Author: Sabrina Vourvoulias
Genre: Fiction, Science Fiction, Speculative Fiction, Dystopia, Fantasy, Literary Fiction, Urban Fantasy
Publisher: Crossed Genres Publications
Published: October 15, 2012
Page Amount: 230 pages
Blurb From Goodreads: What happens when rhetoric about immigrants escalates to an institutionalized population control system? The near-future, dark speculative novel INK opens as a biometric tattoo is approved for use to mark temporary workers, permanent residents and citizens with recent immigration history – collectively known as inks. Set in a fictional city and small, rural town in the U.S. during a 10-year span, the novel is told in four voices: a journalist; an ink who works in a local population control office; an artist strongly tied to a specific piece of land; and a teenager whose mother runs an inkatorium (a sanitarium-internment center opened in response to public health concerns about inks). The main characters grapple with ever-changing definitions of power, home and community; relationships that expand and complicate their lives; personal magicks they don’t fully understand; and perceptions of “otherness” based on ethnicity, language, class and inclusion. In this world, the protagonists’ magicks serve and fail, as do all other systems – government, gang, religious organization – until only two things alone stand: love and memory.
Why Read: I’m not sure how I came across this book. But recently I ran out of books to read (gasp!), on my Kindle and I had to go on a book buying spree to make sure I had a suitable collection. So naturally I went to my Goodreads TBR and this book stared me in the face. It looked reasonably short (which sadly can sometimes be a reason to read books), and I thought – why not?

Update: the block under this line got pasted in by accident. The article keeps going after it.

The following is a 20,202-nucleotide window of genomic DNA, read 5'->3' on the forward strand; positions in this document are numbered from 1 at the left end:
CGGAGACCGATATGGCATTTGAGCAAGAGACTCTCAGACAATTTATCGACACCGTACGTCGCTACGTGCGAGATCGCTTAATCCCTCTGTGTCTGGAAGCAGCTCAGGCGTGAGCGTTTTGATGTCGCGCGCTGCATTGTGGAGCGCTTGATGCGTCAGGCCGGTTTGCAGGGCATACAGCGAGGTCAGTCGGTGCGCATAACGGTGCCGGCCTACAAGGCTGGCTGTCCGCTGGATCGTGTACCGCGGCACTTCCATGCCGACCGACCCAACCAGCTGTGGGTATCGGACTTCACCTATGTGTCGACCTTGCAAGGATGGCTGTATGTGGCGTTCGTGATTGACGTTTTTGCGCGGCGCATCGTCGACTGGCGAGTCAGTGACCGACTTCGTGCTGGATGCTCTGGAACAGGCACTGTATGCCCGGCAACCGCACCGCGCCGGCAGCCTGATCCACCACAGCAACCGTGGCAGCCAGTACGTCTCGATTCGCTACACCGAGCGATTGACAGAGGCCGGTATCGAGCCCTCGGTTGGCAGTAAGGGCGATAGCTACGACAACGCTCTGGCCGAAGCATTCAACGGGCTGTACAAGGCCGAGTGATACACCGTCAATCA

Review: This book actually really surprised me. I wasn’t expecting much other than a usual dystopian science fiction book. When it comes to those types of books, I usually don’t look for diversity. Sadly, it isn’t a topic that I consider to be covered well in this genre. This book was a serious exception. The different depictions of the cultures from South America really struck me as touching. The magic component is, naturally, a big part of the book – but what I really took away from this book was the close ties that being an immigrant in this country must form.
The scary part of this book was reading it, it’s not too difficult to imagine things like this happening in the far-off future. The political rhetoric of my generation is horrifying, and sometimes disturbingly like the fascist monologues of almost a century past. Ink takes that to the extreme. If we had the power to tattoo people, could I believe Trump or Cruz supporting this sort of measure? Absolutely. That is what is so powerful about Ink. The book takes this dramatic potential in our future and brings it to our attention, what could happen if cooler heads do not prevail.
Back to what I loved about the book: family and love. Usually I don’t focus on those kinds of themes in dystopian novels because they are written in cliches and *ahem tend not to be written well. In this case, there was an exception. The way that Vourvoulias describes the connections and bonds that people form in times of horror really touched me. I found myself ignoring the explosive action scenes, and instead longing for the scenes, where I could almost palpably feel the emotions between the characters.
To make this short: I extremely recommend this book (Can I write that in proper English?). Even though it is fiction and based in an alternate reality, I felt touched by immigration, by the horrible experiences people go through to make sure their family is safe. It was truly a once-in-a-lifetime reading experience.
Rating: 5/5 Stars